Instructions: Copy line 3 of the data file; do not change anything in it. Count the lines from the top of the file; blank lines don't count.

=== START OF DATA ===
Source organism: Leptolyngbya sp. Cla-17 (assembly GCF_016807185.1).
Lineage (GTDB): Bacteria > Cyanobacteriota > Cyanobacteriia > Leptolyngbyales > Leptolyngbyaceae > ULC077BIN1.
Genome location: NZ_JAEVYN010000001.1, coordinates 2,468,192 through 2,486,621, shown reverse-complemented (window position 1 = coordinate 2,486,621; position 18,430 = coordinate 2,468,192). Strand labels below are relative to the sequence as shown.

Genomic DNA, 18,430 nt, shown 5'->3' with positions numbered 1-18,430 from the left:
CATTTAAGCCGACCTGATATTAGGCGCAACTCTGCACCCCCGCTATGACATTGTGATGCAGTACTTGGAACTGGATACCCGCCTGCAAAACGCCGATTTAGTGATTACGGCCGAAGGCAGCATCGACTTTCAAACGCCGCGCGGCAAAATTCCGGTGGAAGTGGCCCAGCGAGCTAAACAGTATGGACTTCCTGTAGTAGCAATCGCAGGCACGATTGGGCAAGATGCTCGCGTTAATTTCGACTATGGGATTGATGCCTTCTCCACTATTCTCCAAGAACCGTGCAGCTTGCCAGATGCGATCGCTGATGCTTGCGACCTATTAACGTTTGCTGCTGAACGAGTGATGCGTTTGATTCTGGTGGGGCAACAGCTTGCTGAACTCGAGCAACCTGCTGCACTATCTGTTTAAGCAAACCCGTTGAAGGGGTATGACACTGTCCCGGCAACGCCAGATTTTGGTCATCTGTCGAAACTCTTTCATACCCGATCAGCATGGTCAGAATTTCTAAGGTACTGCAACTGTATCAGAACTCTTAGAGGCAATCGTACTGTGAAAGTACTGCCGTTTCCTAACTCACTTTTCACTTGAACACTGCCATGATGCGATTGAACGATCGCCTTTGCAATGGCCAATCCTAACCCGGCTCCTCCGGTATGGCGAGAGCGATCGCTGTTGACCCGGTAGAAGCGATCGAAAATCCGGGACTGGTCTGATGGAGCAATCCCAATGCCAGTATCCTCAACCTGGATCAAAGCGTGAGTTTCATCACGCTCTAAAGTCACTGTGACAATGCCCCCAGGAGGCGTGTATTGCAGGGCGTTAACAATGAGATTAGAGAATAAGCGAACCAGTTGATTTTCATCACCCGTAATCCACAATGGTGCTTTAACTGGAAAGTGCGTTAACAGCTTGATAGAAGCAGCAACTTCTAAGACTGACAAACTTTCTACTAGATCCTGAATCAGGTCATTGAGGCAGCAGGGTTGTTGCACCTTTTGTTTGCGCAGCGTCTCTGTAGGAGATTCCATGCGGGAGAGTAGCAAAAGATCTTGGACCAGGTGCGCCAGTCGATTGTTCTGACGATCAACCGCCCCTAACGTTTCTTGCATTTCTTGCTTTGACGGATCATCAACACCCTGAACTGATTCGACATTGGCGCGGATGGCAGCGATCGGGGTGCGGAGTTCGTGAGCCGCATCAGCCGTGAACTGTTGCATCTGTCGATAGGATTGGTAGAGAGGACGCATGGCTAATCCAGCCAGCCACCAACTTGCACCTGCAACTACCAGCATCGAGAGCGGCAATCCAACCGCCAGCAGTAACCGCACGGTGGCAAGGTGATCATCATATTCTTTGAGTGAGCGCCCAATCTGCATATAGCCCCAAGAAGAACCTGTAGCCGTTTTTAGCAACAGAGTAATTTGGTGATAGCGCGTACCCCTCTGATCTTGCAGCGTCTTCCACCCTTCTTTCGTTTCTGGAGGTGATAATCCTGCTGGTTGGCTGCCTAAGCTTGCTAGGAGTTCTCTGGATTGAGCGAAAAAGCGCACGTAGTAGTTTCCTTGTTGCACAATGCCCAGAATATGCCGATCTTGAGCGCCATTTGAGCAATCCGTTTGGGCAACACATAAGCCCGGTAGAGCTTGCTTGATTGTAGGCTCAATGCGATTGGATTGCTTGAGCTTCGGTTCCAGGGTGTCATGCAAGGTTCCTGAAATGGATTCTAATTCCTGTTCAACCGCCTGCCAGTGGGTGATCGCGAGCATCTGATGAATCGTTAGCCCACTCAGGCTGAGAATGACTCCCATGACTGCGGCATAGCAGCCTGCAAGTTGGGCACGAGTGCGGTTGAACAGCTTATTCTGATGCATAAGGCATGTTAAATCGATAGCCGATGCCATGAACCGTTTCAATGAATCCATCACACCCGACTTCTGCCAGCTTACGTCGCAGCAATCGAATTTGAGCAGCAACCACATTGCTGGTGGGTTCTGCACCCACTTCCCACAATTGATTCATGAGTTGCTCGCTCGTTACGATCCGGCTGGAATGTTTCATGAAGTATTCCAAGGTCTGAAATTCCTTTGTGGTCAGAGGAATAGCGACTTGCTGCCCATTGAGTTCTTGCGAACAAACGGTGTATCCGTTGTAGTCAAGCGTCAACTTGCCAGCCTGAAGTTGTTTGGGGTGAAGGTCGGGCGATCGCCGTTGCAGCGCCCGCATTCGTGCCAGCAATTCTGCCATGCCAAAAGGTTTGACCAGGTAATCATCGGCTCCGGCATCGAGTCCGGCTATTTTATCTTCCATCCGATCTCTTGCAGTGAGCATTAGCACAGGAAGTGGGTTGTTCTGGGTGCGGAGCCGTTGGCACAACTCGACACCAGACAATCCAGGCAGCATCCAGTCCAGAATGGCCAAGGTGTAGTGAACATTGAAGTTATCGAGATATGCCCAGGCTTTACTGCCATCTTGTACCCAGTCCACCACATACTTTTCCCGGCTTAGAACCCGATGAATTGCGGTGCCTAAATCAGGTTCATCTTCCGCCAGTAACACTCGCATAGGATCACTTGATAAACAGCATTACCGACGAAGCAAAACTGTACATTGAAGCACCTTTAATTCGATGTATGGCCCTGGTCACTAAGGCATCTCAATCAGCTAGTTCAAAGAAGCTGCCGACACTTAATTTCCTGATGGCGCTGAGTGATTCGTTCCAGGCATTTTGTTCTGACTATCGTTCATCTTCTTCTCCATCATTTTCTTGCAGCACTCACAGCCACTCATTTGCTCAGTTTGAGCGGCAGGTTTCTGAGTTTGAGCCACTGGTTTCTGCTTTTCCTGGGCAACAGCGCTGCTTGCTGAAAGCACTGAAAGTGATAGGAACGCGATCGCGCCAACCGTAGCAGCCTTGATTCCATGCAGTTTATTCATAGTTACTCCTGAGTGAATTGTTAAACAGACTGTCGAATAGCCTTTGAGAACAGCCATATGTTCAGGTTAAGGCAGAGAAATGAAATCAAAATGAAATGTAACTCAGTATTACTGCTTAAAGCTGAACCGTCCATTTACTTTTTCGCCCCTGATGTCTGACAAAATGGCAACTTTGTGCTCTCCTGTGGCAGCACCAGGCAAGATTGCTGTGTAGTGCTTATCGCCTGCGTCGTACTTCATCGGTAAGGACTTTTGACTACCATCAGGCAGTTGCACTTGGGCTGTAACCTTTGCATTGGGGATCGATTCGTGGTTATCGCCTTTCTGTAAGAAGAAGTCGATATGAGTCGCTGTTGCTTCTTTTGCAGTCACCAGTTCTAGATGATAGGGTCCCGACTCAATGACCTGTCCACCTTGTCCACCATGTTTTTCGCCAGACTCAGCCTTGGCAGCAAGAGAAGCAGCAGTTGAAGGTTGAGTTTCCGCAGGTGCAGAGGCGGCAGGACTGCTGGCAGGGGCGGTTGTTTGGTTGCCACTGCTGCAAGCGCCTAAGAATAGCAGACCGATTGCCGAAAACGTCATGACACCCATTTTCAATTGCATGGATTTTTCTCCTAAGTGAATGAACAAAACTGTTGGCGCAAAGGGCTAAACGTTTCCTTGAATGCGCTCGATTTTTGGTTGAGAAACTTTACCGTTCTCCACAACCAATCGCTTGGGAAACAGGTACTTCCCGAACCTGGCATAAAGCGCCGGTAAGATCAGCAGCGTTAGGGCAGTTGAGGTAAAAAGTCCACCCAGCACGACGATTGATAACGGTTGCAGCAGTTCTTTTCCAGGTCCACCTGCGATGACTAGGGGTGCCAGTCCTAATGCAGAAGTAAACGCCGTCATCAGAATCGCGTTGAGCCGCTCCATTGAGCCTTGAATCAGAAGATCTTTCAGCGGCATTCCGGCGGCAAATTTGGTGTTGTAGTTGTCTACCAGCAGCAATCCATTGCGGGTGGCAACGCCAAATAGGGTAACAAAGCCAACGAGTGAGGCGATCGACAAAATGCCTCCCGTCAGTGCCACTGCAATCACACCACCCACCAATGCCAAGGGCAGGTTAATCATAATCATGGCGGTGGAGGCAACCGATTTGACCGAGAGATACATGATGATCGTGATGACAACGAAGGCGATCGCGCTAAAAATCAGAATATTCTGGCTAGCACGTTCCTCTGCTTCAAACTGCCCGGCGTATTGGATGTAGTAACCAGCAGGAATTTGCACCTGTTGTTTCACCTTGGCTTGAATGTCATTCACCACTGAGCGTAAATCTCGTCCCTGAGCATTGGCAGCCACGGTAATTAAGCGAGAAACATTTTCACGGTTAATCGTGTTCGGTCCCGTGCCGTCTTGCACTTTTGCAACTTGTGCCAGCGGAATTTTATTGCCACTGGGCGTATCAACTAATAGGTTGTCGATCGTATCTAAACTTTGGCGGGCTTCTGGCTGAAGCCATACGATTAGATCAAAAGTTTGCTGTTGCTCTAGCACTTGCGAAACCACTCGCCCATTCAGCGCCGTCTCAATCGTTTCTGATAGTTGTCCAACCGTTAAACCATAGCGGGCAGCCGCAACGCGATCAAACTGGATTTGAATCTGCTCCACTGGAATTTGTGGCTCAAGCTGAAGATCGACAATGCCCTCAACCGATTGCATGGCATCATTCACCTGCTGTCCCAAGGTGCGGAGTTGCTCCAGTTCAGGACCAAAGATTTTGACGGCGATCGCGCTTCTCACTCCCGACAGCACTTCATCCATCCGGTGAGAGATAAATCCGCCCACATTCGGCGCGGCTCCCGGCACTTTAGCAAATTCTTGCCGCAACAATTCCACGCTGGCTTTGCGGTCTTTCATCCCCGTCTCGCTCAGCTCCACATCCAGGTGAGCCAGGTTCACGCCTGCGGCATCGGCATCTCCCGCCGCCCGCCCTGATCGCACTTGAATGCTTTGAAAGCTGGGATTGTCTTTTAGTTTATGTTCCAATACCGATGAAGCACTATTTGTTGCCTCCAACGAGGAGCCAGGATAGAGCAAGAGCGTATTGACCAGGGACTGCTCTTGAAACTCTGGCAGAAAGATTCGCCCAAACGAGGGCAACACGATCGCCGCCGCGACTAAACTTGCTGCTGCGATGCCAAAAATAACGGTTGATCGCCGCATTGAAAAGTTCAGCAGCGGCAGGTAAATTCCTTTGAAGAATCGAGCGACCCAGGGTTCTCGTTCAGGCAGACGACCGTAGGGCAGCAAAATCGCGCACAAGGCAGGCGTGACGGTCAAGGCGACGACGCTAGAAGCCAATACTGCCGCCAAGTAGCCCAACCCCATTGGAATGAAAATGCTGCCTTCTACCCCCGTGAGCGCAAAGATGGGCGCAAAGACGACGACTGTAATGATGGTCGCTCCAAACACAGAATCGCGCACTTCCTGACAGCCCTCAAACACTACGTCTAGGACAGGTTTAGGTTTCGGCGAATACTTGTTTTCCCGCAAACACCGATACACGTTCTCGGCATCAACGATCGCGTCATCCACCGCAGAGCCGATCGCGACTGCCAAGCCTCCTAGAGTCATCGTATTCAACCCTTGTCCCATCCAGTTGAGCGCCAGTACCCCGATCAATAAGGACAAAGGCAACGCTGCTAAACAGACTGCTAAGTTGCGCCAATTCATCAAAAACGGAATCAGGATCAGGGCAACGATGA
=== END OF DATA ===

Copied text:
Genome location: NZ_JAEVYN010000001.1, coordinates 2,468,192 through 2,486,621, shown reverse-complemented (window position 1 = coordinate 2,486,621; position 18,430 = coordinate 2,468,192). Strand labels below are relative to the sequence as shown.